In the case of the carbohydrate model, Lakso said, the basic biofix date is green tip, the date of budbreak, which is the starting of canopy development. It takes leaves and photosynthesis to provide carbohydrate to the plant for root, shoot, and fruit growth.
“Once that date is established, the only required inputs are daily maximum and minimum temperatures and daily radiation,” Lakso said.
“Basically, sunlight drives carbohydrate supply, and temperature drives carbohydrate demand,” he said.
Ideal conditions for thinning are when weather is warm, driving demand for carbohydrate, but radiation is low, providing little new carbohydrate supply. Warm nights create demand but no supply at all.
Other factors that make thinning easier include heavy bloom and heavy crop, humid conditions, weak spurs, and vigorous shoot growth, Lakso said.
It is hard to thin when weather is cool (lower demand) but sunny (high supply), he said. Light bloom, strong spurs, and slow shoot growth make thinning harder.
The model works pretty well, but a key tree response complicates the situation.
“Weather conditions in the three days after the thinner is applied are more important than conditions before the thinner is applied,” he said. “So we need to use weather forecast data to estimate what the post-treatment period will be like for carbohydrates. That can be a real limitation no matter how accurate the model is. Forecasting radiation is the hardest.”
The basic decision the model offers is not whether to thin but how much to adjust the thinner concentration, compared to what a grower would normally use in a thinning program.
There are seven possible results of the model on any given day, depending on the carbohydrate balance calculated. Only one of these results displays for the end user, eliminating much of the guesswork or calculations the grower would otherwise need to do. The recommendation is based on number of grams of carbohydrate the tree is “out of balance” in the positive direction.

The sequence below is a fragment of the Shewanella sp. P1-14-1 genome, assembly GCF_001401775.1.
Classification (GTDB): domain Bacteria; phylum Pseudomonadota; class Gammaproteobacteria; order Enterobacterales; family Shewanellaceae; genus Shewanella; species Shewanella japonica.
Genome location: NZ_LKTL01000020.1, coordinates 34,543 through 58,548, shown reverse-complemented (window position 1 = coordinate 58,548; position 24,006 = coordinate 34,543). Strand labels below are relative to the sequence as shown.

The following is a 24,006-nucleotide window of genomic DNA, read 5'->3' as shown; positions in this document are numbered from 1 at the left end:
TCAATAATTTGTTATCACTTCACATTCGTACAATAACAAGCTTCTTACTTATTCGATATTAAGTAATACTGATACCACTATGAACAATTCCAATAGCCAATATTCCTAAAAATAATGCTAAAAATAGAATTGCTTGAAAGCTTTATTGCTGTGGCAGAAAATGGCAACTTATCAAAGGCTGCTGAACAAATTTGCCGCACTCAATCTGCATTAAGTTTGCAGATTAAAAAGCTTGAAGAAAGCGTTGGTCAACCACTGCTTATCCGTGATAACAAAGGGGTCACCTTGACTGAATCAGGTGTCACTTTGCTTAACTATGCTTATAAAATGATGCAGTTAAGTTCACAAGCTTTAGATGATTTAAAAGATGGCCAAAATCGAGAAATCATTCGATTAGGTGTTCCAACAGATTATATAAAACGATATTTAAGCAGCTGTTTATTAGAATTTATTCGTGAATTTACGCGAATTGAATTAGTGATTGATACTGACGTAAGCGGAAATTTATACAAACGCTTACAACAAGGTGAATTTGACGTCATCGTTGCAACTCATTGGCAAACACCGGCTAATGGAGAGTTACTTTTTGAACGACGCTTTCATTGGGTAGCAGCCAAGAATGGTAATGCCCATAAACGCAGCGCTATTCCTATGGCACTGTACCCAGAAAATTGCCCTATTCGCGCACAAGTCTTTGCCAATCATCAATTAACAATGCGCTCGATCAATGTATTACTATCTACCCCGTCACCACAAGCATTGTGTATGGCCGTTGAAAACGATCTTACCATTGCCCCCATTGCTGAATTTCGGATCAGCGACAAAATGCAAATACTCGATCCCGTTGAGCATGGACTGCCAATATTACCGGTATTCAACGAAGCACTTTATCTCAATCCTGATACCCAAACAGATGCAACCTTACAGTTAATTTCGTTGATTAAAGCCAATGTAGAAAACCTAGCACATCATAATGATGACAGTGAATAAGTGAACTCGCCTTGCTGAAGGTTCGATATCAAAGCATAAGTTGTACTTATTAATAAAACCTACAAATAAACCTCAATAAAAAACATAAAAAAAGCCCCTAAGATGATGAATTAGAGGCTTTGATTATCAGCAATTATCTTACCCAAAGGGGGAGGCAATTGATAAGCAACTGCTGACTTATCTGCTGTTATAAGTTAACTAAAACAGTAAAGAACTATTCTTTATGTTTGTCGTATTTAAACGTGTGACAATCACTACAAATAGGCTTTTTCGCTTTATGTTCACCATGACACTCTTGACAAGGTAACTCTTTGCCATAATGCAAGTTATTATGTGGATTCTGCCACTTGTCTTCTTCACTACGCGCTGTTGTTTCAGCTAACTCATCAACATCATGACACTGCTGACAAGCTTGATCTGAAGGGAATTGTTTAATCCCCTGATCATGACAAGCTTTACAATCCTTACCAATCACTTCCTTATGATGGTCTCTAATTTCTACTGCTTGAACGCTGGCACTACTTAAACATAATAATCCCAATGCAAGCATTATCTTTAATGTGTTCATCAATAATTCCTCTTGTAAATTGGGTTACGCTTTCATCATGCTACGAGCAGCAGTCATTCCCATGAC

Growers would use their standard thinning program when the tree is generally in balance or moderately negative. If the four-day carbohydrate balance is expected to be positive (producing more carbohydrate than the plant needs), increase thinner rate by 15 or 30 percent. Growers would decrease their thinner rate by 10, 20, or 30 percent depending on how great the deficit is. For severe deficits, no thinner would be recommended, as many fruits could be expected to fall off naturally.
Lakso cautioned that the model requires high quality data—good weather stations, properly located and calibrated for accurate temperatures, and especially sunlight. Good weather forecasts help as well, but these are beyond grower control. Growers in New York and other areas who have used the model have found it to be a useful addition to the information and experience needed to make good thinning decisions, he said.
Growers should get some indication of how effective their thinning was by looking at the actual weather data for the four days after they applied the thinner. But they can also monitor it by using a method developed with Dr. Duane Greene at University of Massachusetts.
In that system, growers choose fruits to measure before and after thinner is applied. After thinning, fruits that are growing at less than half of the rate of the largest fruit will almost certainly fall off, although it may take several days for that to happen. •
After growing up on a Michigan dairy farm, Richard Lehnert began writing about farming in 1962, while still a junior studying journalism at Michigan State University. He worked at newspapers for a year before joining the staff of Michigan Farmer, where he spent 26 years, the last 15 as chief editor. He was a member of the staff of Good Fruit Grower from 2010 until 2015.